Joel W. Parker and S. Alan Stern (Southwest Research Institute) have
initiated a “Triton Watch” to study Neptuneís large moon over at least the
next two years. The effort will focus on detecting changes in the
brightness and color of the moonís surface using CCD observations.

Although professional astronomers will lead the Triton Watch, Parker is
encouraging qualified amateurs to contribute as well. The effort will
involve frequent observations taken by CCD cameras through a set of
standard (UBVR) filters. Once a variation in brightness or color has been
spotted, the Triton Watch staff will alert major observatories to make
follow-up observations.

In the 12 years since Voyager 2ís brief visit to Neptune, some curious
changes have occurred on both the planet and its big moon. During the late
1990s astronomers found that the temperature of Tritonís tenuous atmosphere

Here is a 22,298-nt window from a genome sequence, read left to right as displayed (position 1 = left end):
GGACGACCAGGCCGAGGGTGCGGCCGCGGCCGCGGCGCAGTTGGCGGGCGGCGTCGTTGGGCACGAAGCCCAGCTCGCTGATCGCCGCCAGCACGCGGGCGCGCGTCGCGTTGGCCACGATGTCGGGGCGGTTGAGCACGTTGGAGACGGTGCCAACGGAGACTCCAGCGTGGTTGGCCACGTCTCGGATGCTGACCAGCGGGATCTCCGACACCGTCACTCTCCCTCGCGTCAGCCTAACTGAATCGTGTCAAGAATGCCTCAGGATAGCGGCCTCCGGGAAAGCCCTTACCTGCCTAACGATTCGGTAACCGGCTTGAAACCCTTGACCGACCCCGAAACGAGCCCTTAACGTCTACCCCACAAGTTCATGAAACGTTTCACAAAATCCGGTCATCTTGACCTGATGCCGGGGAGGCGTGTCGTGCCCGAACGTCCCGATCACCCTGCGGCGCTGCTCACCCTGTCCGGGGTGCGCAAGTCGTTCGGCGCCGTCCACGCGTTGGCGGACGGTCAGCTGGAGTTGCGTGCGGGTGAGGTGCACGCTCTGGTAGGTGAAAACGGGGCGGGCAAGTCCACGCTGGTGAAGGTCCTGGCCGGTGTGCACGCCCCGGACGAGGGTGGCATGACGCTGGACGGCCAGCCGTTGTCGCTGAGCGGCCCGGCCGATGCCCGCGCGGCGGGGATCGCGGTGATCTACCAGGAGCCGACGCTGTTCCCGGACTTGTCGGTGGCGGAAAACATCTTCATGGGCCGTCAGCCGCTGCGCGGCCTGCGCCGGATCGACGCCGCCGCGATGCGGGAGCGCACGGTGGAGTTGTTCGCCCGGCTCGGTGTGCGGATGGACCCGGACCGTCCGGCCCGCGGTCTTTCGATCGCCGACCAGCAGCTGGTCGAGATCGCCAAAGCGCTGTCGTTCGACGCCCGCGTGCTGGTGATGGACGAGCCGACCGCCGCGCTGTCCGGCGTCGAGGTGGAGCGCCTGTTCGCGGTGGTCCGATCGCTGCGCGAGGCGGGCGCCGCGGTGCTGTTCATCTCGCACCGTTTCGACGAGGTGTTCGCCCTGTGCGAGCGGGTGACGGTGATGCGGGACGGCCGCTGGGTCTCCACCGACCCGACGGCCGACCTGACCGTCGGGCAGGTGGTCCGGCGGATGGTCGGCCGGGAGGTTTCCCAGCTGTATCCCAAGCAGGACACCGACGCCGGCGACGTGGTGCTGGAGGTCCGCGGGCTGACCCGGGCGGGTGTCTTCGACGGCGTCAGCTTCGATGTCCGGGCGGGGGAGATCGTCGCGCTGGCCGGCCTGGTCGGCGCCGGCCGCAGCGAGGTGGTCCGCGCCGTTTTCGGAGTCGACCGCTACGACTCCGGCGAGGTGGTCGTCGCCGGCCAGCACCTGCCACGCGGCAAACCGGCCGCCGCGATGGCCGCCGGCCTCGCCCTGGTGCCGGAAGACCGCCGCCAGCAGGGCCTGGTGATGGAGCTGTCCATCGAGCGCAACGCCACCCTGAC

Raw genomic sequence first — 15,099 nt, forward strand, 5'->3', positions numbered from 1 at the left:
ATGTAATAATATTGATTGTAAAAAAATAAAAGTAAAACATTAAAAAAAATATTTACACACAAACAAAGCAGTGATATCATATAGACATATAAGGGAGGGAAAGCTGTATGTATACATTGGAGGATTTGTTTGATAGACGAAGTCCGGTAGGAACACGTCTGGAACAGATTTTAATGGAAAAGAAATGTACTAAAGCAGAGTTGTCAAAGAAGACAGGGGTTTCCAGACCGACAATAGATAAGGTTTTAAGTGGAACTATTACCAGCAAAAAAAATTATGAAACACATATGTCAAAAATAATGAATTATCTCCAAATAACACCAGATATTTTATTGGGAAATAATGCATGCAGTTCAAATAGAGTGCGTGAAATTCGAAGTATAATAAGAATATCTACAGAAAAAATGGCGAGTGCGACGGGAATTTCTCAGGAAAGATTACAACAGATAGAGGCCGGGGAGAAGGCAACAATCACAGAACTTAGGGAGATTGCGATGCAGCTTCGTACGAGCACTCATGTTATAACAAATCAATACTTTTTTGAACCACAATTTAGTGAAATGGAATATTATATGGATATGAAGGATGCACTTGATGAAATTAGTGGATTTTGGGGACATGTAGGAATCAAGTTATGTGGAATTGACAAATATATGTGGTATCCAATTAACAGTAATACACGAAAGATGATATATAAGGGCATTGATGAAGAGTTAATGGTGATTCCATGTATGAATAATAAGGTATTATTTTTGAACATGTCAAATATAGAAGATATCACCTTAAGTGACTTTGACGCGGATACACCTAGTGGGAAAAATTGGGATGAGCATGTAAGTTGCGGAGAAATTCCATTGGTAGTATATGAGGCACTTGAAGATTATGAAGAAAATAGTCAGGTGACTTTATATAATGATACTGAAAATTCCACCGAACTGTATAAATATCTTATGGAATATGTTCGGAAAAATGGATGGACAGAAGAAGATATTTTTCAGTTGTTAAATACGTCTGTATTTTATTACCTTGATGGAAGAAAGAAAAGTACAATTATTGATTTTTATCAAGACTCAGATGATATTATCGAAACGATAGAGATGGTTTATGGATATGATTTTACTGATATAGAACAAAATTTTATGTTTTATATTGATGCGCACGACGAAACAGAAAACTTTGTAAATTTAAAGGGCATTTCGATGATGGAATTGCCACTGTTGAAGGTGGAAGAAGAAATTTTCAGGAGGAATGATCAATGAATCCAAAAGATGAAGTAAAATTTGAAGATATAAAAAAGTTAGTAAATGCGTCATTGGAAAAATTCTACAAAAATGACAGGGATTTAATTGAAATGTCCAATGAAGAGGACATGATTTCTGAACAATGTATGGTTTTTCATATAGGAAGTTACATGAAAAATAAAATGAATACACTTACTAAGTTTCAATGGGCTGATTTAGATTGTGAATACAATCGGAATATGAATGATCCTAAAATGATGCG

had climbed a couple of degrees to 40* Kelvin, probably because the
southern hemisphere is now enjoying its warmest summer in more than 350
years. This mild warming trend appears to be changing the character and
distribution of bright frosts on Tritonís surface, making it darker in
ultraviolet/blue light and brighter in red light. Its current color closely
matches a previous episode of “anomalous reddening” seen in 1977.

Parker notes that getting good measurements will be moderately challenging:
Triton gets no brighter than 13.5 in magnitude, and it never strays more
than about 17 arcseconds from Neptune. Even so, this should be well within
the capability of observers with 8-inch or larger telescopes and CCD
imagers — especially during the weeks surrounding Neptuneís opposition on
July 30th.

For more details, see the Triton Watch web site at